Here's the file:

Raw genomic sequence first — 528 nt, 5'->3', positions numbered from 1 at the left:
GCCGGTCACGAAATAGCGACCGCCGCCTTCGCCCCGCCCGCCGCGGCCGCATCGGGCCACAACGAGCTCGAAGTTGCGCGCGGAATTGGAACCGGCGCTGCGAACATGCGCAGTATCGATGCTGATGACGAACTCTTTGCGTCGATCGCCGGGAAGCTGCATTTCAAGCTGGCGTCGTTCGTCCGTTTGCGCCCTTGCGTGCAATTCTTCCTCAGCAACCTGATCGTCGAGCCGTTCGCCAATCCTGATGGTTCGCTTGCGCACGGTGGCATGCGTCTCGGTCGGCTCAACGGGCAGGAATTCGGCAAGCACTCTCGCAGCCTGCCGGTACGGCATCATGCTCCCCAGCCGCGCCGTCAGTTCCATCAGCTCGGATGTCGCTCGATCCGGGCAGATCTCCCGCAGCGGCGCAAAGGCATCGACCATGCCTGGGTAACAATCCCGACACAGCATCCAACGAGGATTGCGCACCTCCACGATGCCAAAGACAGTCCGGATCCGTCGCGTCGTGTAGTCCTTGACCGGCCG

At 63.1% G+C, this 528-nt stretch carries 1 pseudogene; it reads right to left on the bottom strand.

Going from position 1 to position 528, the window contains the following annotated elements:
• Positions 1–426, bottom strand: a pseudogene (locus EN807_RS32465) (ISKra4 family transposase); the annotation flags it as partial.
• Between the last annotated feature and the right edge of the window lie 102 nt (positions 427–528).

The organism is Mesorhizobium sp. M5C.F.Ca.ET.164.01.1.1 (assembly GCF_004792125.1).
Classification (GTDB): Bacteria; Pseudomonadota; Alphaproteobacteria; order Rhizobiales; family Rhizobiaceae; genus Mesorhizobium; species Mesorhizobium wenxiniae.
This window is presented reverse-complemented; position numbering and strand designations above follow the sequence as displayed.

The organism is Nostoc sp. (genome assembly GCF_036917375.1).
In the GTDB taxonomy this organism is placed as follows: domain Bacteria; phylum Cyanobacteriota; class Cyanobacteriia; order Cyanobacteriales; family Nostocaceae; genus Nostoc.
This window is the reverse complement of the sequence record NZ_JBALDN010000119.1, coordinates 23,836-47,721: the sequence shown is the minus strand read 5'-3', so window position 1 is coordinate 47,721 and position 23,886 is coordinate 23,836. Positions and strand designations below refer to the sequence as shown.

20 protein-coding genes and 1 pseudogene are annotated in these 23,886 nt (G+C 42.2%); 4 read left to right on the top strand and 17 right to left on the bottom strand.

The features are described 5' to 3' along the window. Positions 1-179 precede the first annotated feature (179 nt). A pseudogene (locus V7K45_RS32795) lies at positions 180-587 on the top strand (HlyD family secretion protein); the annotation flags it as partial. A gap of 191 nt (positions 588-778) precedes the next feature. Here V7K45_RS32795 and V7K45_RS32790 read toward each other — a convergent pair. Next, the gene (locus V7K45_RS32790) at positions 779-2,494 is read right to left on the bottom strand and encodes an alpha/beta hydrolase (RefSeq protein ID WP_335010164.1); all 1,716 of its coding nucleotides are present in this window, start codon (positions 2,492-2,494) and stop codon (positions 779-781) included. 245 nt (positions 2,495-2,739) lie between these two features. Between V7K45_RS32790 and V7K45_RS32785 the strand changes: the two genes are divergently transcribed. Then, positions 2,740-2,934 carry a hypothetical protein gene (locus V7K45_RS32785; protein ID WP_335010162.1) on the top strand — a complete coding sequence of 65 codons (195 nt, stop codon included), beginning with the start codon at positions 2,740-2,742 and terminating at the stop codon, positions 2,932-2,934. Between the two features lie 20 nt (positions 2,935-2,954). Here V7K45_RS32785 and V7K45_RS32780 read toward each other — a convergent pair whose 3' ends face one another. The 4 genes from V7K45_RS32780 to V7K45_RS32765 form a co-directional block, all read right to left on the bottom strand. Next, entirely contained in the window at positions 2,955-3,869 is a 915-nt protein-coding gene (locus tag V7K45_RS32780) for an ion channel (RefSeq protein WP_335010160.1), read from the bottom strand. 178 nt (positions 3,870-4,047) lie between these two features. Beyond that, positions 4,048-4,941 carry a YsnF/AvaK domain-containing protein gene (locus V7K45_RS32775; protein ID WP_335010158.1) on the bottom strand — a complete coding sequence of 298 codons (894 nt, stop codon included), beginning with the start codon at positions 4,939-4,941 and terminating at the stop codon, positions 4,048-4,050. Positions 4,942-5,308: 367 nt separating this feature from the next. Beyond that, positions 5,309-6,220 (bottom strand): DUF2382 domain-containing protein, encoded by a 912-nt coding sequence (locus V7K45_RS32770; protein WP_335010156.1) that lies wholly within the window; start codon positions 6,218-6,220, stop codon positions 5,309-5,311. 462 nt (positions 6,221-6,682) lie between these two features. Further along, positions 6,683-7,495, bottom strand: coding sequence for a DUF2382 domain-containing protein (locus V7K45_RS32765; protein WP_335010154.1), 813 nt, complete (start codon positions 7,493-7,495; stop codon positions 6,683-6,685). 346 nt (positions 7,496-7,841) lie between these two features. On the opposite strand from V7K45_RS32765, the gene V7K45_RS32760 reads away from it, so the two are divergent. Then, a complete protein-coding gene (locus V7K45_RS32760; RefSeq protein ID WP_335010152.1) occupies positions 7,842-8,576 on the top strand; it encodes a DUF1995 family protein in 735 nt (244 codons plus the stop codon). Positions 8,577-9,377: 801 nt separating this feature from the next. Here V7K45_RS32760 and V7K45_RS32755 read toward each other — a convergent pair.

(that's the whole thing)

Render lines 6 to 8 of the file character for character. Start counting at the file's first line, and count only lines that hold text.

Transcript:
• Between the last annotated feature and the right edge of the window lie 102 nt (positions 427–528).

The organism is Mesorhizobium sp. M5C.F.Ca.ET.164.01.1.1 (assembly GCF_004792125.1).
Classification (GTDB): Bacteria; Pseudomonadota; Alphaproteobacteria; order Rhizobiales; family Rhizobiaceae; genus Mesorhizobium; species Mesorhizobium wenxiniae.